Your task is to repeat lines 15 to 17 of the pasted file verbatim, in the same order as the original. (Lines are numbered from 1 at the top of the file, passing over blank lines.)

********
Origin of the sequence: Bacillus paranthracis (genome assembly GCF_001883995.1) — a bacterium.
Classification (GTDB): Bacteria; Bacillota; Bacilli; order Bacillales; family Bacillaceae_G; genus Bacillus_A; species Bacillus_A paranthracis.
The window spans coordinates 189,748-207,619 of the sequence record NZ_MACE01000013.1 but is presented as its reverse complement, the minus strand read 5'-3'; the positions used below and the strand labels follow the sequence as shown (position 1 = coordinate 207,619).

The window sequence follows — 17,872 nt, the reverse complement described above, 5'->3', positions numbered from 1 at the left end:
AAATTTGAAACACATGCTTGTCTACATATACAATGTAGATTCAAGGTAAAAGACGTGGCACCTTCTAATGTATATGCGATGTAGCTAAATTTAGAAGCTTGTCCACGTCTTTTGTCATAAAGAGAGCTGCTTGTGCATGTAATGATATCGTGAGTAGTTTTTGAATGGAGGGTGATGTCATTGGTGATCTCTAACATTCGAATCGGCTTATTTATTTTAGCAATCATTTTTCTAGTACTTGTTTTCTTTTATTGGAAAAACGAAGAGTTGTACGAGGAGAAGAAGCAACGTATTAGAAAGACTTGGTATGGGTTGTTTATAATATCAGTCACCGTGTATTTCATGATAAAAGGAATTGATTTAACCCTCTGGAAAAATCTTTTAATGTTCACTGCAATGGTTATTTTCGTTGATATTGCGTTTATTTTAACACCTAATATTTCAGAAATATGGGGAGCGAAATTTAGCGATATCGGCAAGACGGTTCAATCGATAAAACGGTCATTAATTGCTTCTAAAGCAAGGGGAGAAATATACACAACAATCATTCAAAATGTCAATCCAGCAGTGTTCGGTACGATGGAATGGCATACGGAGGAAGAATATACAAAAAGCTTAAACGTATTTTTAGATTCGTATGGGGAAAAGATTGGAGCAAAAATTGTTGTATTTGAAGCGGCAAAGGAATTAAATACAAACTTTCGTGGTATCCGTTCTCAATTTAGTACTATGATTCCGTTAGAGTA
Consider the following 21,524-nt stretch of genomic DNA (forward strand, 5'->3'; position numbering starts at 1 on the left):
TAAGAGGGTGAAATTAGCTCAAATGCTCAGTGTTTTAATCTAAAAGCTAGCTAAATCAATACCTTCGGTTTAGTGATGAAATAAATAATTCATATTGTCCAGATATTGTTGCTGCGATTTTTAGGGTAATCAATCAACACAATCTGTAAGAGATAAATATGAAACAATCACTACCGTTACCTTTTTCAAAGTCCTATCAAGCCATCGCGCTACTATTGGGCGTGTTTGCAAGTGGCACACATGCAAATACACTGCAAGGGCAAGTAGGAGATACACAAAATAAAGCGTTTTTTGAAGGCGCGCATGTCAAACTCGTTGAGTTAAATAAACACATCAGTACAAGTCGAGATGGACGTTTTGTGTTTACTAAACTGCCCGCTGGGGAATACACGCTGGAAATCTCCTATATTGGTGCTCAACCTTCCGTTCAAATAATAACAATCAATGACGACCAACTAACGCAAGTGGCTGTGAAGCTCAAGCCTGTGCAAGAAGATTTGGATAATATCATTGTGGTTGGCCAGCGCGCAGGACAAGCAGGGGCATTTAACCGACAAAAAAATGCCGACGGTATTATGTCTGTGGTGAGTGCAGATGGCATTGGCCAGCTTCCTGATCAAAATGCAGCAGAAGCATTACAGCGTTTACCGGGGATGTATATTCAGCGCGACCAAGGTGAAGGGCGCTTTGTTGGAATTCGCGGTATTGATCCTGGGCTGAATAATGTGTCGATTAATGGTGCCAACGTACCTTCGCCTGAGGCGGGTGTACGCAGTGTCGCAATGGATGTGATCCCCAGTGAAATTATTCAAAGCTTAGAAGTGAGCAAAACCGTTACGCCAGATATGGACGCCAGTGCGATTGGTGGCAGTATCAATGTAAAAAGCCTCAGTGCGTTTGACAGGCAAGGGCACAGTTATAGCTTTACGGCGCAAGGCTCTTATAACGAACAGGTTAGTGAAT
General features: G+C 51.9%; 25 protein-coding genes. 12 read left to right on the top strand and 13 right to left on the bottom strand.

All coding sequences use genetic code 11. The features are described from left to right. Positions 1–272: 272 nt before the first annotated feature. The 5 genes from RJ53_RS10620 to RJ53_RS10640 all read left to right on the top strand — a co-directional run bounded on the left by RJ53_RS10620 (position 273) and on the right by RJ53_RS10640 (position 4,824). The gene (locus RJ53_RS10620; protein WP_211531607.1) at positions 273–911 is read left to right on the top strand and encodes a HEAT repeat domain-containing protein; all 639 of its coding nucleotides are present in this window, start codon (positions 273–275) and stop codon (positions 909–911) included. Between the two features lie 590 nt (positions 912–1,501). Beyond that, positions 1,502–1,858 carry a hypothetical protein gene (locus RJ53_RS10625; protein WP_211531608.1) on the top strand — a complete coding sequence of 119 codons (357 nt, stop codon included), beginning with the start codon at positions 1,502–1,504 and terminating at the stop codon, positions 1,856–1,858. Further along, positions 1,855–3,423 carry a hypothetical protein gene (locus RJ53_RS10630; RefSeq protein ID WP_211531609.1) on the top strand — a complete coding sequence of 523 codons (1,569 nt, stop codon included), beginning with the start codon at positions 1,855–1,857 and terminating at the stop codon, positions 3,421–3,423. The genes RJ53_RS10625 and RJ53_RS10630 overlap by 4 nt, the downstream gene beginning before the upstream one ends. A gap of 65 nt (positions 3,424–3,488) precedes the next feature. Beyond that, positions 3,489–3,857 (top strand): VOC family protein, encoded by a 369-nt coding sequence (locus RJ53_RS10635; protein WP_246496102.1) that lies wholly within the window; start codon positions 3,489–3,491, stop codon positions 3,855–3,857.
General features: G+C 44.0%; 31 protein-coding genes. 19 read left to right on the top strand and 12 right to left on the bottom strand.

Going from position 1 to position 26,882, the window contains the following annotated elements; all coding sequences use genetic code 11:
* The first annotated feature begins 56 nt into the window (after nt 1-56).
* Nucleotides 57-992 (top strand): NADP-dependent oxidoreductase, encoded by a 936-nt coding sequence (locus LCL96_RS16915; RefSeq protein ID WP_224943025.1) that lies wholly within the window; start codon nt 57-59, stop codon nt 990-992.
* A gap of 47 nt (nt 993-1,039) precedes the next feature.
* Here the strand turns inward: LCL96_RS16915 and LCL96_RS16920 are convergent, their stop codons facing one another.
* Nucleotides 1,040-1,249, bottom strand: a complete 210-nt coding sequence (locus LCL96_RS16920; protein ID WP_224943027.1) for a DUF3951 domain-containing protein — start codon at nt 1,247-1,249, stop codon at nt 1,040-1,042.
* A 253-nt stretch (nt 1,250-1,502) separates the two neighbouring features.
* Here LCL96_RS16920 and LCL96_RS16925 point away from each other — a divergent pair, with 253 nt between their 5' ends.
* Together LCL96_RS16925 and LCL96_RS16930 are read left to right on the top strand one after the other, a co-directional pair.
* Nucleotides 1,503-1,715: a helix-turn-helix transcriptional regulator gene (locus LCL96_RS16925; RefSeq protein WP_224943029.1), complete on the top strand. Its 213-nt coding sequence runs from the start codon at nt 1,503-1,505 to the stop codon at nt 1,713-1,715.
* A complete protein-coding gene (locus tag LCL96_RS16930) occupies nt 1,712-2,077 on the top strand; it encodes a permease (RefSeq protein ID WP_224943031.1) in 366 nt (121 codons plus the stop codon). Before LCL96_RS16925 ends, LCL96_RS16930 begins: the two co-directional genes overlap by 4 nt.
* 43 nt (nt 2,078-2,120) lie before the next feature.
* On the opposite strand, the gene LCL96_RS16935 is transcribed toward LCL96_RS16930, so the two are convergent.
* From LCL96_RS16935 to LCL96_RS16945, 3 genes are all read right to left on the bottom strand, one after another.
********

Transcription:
* Here the strand turns inward: LCL96_RS16915 and LCL96_RS16920 are convergent, their stop codons facing one another.
* Nucleotides 1,040-1,249, bottom strand: a complete 210-nt coding sequence (locus LCL96_RS16920; protein ID WP_224943027.1) for a DUF3951 domain-containing protein — start codon at nt 1,247-1,249, stop codon at nt 1,040-1,042.
* A 253-nt stretch (nt 1,250-1,502) separates the two neighbouring features.